All great goals including one that would end up leading the game in a direction set by the players during their turn.

The Argument Conflict

As planned, the PCs were supposed to track the beavers’ dam and deal with its effect on the environment. When the PCs failed to find the disrupted Scent Border (I ruled that it was invisible/subtle to find precisely, contrary to the comic) I went with one of my planned twists and had “scent pirates” waylay the party.

While Yan was ready to fight the band of mice thugs, Alex pipped in to address the situation diplomatically.  I made the conflict into an argument, which is one of the hardest conflicts to run for everyone because you have to roleplay, usually in character, based on the actions you chose.

I divided the teams in 4: Two teams of guards (Finn/Edgar, Malcolm/Jasper) and 2 of thugs (Merchant/Bandit, Muscle/Bandit) and everyone chose different goals:

  • Finn vs Muscle: Who keeps the powder?
  • Malcolm vs Merchant: “Tell us where the border is” vs “Tell us where the nearest patrols are”

The conflict went better than last session but introducing the “Roleplay arguments as a fight” mechanics gave my players a few headaches.  Working out the difference between a feint and a manuever were in the context of an argument was already hard enough… having to find roleplaying descriptions for each action was quite exhausting for many.

I had the time of my life!  At one point I even delivered a good enough line that some players looked at each other and said “huh, I’d agree with that”.

In the end, Finn’s team won instantly (My feint killed by their attack) while the Merchant nearly completely beat Malcolm’s team.

It’s Science!

I think that the scene that broke my player’s mind the most, but also opened the way to what the game is really about, was when I described the last obstacle: laying down the scent chemical.  I announced that it would be a Science obstacle.

At that point Maze dejectedly said “but what does science have to do with pouring powder on the ground” and Yan, engineer that he is, explained that the way he saw it, the job should be about working the soil to prepare a proper binding matrix for the powder and then working out how much powder to pour and fixing it to the matrix and so on…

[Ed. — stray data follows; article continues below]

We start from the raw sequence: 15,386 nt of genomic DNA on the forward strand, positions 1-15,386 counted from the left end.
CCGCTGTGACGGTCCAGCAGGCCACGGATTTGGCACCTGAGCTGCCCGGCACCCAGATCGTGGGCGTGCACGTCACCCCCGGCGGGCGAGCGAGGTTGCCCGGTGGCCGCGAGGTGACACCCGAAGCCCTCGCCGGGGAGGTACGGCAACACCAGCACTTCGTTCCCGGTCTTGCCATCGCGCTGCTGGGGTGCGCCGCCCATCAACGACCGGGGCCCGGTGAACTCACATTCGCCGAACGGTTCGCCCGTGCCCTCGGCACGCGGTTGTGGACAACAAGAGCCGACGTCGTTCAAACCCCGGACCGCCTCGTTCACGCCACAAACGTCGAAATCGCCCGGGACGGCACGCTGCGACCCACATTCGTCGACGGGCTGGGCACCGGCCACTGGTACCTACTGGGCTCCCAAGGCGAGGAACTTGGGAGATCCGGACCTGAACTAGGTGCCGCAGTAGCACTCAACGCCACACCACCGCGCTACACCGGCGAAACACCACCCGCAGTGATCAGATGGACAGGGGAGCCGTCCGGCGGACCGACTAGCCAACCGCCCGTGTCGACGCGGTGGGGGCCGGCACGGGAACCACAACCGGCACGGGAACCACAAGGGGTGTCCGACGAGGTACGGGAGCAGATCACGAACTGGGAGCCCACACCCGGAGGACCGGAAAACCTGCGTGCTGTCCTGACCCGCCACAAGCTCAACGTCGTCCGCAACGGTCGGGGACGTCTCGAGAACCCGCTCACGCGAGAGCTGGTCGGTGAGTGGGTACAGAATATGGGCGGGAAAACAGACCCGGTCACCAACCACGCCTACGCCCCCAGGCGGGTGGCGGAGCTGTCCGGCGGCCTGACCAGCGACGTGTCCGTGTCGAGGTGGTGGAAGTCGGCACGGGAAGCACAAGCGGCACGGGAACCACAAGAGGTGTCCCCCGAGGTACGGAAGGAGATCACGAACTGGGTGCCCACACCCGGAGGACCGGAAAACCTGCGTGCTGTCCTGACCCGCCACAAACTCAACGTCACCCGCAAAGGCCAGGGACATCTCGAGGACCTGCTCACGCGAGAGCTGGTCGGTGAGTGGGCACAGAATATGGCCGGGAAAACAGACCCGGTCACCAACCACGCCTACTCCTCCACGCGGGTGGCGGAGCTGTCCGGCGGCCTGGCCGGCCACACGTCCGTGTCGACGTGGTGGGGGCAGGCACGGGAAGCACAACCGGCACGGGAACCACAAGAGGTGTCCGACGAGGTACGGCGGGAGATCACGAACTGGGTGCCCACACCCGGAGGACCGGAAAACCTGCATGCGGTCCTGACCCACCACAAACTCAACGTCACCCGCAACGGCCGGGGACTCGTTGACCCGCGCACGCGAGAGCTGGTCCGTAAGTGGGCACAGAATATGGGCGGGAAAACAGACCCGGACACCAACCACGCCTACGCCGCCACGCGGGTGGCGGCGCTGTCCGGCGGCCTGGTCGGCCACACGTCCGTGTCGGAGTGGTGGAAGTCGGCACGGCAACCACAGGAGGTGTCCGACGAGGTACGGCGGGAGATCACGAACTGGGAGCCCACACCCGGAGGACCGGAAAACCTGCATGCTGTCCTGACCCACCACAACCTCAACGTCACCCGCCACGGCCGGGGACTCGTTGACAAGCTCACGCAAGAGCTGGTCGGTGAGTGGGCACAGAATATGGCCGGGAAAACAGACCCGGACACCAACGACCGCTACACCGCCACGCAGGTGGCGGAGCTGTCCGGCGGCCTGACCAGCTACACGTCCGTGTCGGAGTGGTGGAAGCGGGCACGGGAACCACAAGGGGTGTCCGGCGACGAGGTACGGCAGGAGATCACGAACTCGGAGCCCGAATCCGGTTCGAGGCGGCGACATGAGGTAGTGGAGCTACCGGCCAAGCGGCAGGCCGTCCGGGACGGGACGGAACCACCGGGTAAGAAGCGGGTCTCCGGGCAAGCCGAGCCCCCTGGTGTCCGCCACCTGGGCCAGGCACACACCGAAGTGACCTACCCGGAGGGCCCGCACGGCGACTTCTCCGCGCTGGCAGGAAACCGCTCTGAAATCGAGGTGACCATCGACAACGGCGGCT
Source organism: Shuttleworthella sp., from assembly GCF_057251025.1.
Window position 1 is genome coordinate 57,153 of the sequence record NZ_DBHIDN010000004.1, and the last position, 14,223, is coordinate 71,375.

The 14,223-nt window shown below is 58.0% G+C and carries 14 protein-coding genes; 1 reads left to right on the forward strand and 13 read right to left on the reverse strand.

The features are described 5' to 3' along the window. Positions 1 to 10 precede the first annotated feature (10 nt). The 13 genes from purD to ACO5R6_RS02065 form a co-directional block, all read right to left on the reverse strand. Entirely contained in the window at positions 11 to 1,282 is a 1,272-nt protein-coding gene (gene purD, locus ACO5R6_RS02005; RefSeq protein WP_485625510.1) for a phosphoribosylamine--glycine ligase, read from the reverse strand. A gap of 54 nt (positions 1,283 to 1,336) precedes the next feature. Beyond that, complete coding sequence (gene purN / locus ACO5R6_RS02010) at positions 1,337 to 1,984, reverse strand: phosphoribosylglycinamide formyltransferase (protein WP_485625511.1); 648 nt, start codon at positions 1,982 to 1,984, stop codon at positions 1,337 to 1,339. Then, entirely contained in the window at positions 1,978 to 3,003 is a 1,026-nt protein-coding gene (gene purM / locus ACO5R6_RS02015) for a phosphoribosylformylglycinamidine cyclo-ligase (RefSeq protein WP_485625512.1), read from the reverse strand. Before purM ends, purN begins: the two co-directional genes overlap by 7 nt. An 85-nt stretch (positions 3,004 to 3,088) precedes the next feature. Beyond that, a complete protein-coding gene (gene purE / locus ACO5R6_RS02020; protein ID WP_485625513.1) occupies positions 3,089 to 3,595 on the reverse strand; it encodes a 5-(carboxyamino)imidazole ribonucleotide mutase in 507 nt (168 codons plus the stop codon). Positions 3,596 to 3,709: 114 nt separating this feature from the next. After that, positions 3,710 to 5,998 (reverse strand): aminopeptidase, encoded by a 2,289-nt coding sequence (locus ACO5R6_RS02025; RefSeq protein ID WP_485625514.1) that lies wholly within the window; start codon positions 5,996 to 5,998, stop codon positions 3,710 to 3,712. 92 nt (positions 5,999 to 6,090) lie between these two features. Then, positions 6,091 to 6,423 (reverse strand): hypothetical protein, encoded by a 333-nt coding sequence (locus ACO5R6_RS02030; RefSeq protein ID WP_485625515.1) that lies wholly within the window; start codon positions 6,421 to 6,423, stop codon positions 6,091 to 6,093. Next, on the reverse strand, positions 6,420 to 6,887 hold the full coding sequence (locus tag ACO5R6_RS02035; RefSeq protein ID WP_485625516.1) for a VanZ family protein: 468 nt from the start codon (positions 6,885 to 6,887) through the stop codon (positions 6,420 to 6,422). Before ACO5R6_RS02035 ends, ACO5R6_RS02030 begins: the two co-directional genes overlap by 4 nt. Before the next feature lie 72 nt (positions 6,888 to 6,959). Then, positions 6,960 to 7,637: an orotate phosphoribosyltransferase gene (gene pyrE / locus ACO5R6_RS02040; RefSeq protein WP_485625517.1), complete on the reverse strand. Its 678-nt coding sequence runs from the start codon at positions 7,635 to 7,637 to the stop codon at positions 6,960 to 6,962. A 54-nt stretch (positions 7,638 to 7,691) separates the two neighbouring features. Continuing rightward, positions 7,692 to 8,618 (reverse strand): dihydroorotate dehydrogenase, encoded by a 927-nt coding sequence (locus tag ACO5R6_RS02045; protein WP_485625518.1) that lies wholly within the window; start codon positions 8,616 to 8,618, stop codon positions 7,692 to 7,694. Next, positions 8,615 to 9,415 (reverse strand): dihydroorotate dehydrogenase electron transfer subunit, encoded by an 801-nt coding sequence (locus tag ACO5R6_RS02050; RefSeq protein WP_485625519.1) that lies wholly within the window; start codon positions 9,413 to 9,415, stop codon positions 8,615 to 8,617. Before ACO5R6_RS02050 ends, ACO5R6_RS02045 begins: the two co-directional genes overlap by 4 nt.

(Or something engineer-sounding like that, don’t ask me, I’m a Microbiologist-Project Manager)

That’s when I smiled.

Chatty: That’s EXACTLY what I meant about a science roll!

Yan: (Cough) asshole (cough)

See, the game is all about the players telling the GM how things are going to be done. Succeeding means that’s what happens and the game world grows a little bit. The greatest thing though is that failing doesn’t automatically mean it doesn’t grow… it just means it doesn’t grow as the players planned.

As simple as that!

Swept Away!

The science roll was failed, but by then, I wanted to finish the GM’s turn soon so I introduced the game’s last twist and described how the Mice made sure to finish the job properly, even though a huge Spring storm struck (a weather-based twist).  The storm triggered a flash flood and everyone had to roll to resist being swept away. That’s when both Yan and PM decided to go all out for failure to score extra checks on the player turn.  Both ended washed away, crashing into trees and rocks.

Since all PCs shared help in the challenge that sent two of them in the soup, I called for Edgar and Finn to become Injured and Tired while I made the other 2 Hungry/Thirsty and Angry. I’m still at the level of establishing how much pressure you need to apply on PCs and I clearly recalled Luke gleefully telling me how broke, hurt and exhausted he left his players’ PCs after Burning Wheel games… this is echoed, to a lesser extent in the Mouse Guard rules.

Turns out that was a bit too much… stay tuned…

Freezing up.